The U.S. defense secretary gave an upbeat assessment of the ongoing operation to retake the Iraqi city of Mosul from Islamic State militants, as he traveled to Baghdad for talks with top Iraqi officials.
Ash Carter’s announced visit October 22 came five days after Iraqi security forces, along with Kurdish and Shi’ite militia units and backing from U.S. military advisers and aircraft, launched their assault to capture Iraq’s third-largest city.
After meetings with Iraqi Prime Minister Haidar al-Abadi, Carter said he was encouraged by the campaign so far and was in discussions not just about potential future roles for U.S. troops.
"Now that isn't a defense mission or an Iraqi army mission, but it's a critical part of winning the peace," Carter told reporters.
The visit comes on the heels of meetings Carter had with Turkish leaders in Ankara on October 20 when he announced "an agreement in principle" for Turkey to play a role in the battle for Mosul.
Carter’s third visit to Iraq this year also came two days after a U.S. soldier was killed by an improvised explosive device in northern Iraq.
The soldier was among about 100 U.S. troops embedded with Iraqi and Kurdish Peshmerga forces that are helping to guide U.S.-led coalition air strikes.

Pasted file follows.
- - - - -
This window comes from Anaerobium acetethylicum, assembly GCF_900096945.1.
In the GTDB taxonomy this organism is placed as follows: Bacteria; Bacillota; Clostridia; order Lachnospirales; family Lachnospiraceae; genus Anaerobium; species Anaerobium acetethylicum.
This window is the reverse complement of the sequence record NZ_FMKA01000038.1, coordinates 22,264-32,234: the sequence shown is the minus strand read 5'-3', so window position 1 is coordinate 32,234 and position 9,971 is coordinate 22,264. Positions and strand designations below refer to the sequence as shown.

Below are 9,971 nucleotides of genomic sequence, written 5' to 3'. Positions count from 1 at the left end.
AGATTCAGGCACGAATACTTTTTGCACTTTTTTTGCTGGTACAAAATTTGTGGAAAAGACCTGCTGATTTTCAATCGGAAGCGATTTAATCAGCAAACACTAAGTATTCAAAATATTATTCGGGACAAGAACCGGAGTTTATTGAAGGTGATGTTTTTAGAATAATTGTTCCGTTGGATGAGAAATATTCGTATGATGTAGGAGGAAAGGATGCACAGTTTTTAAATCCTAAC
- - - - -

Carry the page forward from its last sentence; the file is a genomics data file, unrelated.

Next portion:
The fall of Mosul, a city of some 1.5 million people, would be a psychological victory for the Abadi government, which has struggled to cope with the Islamic State threat.
The government’s inability to keep the militants from seizing vast territories in the north and east led to Washington’s decision to step up its involvement in the fight.
Some observers have warned that recapturing Mosul could lead to land grabs and sectarian bloodletting between Sunnis and Shi'a.
The United Nations has said Mosul could require the biggest humanitarian relief operation in the world, with worst-case scenario forecasts of up to 1 million people being uprooted.
The top U.S. commander in Iraq, Lieutenant General Stephen Townsend, said resistance had stiffened in recent days as forces approached Mosul.
"It's pretty significant. We're talking enemy indirect fire...even some antitank guided missiles. So it's been very tough fighting. Snipers. Machine guns," Townsend was quoted as saying.
Roughly 5,000 U.S. personnel are in Iraq, including the more than 100 embedded with Iraqi and Peshmerga forces involved with the Mosul offensive.